Hope in the Dark: Chasing the Pro Cycling Dream in Europe
You always hear about the success stories. About those who skyrocket to the top of their sport and make it look all too easy. Yet, for every success story, there are more tales of struggles, close calls, and of missed dreams. It’s the reality of sport. For Australian cyclists wanting to become professional, this often means leaving your life in Australia and heading to Europe. Luke Parker was one of those riders. This is his story.
The afternoon sun floats above the skyscrapers of Melbourne. The heat from the Australian summer lingers in the air like a nagging memory. Luke Parker is sitting across from me, the golden light fractured across his face. He shifts in his seat. A coffee rests on the table in front.
We’re sitting at café in North Melbourne. Noise chokes the laneway and street side around us: a tram screeching to a stop, people laughing, the click-clack of glasses and cups, the ever-present shuffle of busy feet moving along the footpath. It’s a constant movement of colour and sound.
“Melbourne is, and always has been, home for me,” Parker says, “so it was a big move to go to Italy.”
We’ve just begun to talk about Parker’s time living and racing in Europe with Cipollini Ale-Rime in his early twenties; about the realities of trying to become a professional cyclist in a foreign country and with a foreign team. The highs and lows, challenges and life-changing experiences. And the mental demons which would eventually wear him down.
“I had some really incredible experiences in Italy,” Parker says, “but it’s not as glamorous as it can seem. There were some really difficult times over there and I definitely wasn’t prepared for that.”
"It could just be so incredibly isolating. It got to a point where it was just hard to keep happy and positive about anything."
As he speaks, I can see he is taking himself back there, to the town of Gavardo, in the Lombardy region of Italy. Back to the team house where he lived for two years, a building that was perched on the hillside, five kilometres out of town. I can tell his mind has taken him back there, to his bedroom, a place that would eventually feel like a prison for him.
“Overall, I loved it and I wouldn’t change anything, but there were periods that were really tough. It could just be so incredibly isolating. It got to a point where it was just hard to keep happy and positive about anything. Over time that aspect wore me down.”
Making the pilgrimage all the way to Europe – where the heart, history and action of professional cycling lives and dies – is like a rite of passage for an Australian cyclist. You are not considered a ‘proper cyclist’, not a true racer until you go make something of yourself in Europe. Or so the thought process goes.
It is a view often held by young budding professionals; those who have spent hours on end, staying up into the early hours of the morning to watch the Tour de France, dreaming of being there, fighting on the hills, racing down the twisting descents. This vision is born in a romance that’s embed within the sport, and one unequivocally connected to Europe: the homeland of ‘real’ cycling, where heroes and legends are born and made.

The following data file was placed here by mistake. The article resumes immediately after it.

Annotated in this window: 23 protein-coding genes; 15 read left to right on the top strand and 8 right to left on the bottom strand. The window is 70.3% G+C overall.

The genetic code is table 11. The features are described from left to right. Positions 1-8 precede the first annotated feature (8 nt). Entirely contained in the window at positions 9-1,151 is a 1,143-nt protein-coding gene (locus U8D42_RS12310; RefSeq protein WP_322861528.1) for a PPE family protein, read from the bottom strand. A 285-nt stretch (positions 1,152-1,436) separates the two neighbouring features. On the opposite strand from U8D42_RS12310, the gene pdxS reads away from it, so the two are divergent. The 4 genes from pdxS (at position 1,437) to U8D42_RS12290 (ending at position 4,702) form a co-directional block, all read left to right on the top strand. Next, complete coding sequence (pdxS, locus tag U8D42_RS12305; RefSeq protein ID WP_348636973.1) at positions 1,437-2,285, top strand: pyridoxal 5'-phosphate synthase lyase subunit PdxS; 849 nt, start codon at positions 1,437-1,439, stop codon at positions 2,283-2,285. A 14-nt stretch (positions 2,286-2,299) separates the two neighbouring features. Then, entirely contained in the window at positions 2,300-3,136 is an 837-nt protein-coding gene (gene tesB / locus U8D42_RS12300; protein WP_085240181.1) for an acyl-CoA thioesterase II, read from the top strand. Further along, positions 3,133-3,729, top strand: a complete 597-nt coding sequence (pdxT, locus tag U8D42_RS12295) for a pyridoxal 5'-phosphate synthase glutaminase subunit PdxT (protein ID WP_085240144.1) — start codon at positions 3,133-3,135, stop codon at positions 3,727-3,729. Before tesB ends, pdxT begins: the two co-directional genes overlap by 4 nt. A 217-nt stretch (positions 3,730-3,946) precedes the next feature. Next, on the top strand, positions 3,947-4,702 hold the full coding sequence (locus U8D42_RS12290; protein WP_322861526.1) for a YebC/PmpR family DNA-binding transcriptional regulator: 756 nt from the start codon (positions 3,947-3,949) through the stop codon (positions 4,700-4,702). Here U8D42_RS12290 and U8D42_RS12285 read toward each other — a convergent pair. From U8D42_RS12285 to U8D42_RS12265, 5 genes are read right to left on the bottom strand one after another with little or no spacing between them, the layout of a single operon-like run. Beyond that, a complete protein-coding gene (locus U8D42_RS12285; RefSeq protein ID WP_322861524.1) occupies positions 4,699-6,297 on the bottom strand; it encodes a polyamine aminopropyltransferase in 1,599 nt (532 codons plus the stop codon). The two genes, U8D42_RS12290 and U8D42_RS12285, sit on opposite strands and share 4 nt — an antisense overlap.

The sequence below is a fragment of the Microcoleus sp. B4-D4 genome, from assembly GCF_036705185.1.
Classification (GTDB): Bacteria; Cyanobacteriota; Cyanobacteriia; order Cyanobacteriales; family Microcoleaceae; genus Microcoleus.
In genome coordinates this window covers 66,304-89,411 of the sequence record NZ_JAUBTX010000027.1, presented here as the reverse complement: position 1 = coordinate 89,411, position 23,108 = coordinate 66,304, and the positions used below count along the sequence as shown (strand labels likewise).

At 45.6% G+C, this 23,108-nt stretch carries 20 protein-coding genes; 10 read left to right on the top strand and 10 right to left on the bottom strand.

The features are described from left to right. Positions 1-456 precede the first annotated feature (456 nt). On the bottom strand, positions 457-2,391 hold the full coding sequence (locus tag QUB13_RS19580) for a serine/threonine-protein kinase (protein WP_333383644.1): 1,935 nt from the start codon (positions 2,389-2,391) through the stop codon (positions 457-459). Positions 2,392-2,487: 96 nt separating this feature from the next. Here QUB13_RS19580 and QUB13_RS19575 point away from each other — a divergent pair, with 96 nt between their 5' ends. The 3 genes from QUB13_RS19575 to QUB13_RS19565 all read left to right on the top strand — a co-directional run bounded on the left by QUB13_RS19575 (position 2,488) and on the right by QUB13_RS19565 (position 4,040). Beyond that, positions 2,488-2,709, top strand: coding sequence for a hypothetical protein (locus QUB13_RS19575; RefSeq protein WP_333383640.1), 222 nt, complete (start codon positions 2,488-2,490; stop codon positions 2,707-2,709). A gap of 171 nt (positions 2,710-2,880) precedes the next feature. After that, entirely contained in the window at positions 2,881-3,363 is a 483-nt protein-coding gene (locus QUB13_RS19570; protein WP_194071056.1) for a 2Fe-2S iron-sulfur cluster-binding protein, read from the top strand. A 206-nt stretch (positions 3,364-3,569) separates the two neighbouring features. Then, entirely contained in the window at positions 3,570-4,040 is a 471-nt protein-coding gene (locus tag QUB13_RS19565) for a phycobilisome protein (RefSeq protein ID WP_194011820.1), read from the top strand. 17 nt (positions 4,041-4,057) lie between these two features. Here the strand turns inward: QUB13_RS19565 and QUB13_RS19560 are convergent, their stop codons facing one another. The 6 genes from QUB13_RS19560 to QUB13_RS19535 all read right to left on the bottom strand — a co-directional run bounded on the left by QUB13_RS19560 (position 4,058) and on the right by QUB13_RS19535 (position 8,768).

It is here that Parker’s love for cycling was born. After watching the Tour de France in his early-teens, an interest in cycling quickly developed into a passion and a purpose.
“I was doing a bit of road racing starting out as a junior, but when I did some testing for the NTID [National Talent Identification Program], they realised I had a decent sprint on me.”
The power test, which showed Parker’s peak power hit 900 watts at slight 48kg, set him on a path towards the boards of the velodrome and the sprint discipline. It was here with the fast men, he found his success in the junior ranks. He won the Austral Wheel Race in 2012 and competed at the 2011 Junior Track World Championships in Moscow.
On boards in Russia that year, Parker also made history. In the flying 200m sprint, he set a blistering time of 10.16 seconds, an Australian record for the event in his age group – a title that, seven years later, he still holds.
Despite all the success on the track, however, it was the road that he saw a future. The images of the Tour de France: the peloton, the mountains, the sprints, the ever-changing roads – everything that got him in the sport in the first place – was alive in his mind. The velodrome always had a timeline.
He picked up his life, saying goodbye to his family and his dogs – to everything he had ever known.
Three years after his record ride in Russia, Parker packed his bags. He picked up his life, saying goodbye to his family and his dogs – to everything he had ever known. He was set to try and become a professional road cyclist. Aged 20, he left for Europe alone, to the small town of Gavardo. Nothing could have prepared him for the journey that awaited.
It was in the middle of August. Parker remembers the sun, hot and low in the summer sky, as he walked along the small alleyway. Gavardo, the small township further down the road was floating through a mirage in the distance. A homeless man was sitting on the corner of the street.
Parker walked past when the man asked him if he had any change. He remembers the man’s words making him stop, suddenly, right there on the corner of the road. The man had spoken to him in English. Clear, fluent, English. He recalls smiling, turning around, and then almost cautiously, replying.
“Yeah mate…I sure do,” he said. He then walked up to the man and handed him some change. They then chatted, about nothing in particular, for the next minute.
Parker shakes his head as he thinks back to that moment. How could such a brief, seemingly small exchange bring him so much joy? But, he remembers. It had been months since he had any real conversation in English. From the suburb of Ormond in Melbourne, he had been thrust into another world.
“I headed over without knowing any Italian,” Parker tells me, “so those first few months were hard. I couldn’t even work out what was going on half the time. My teammates would try and help me, but I never really felt properly a part of the conversation.”
It was one way to learn fast. Without speaking a word of English for months on end, Parker was forced to make sense of what he could and to learn, otherwise he couldn’t function, let alone race.
“I went over and was shocked by the racing: how hard it was compared to Australia, how big the fields were [with over 250 riders per race], and how aggressive Italian riders could be. There were punches being thrown nearly every race,” Parker says.
“It was initially very daunting. But what I didn’t realise was that the racing was the easy part – the hardest aspect was going to be off the bike.”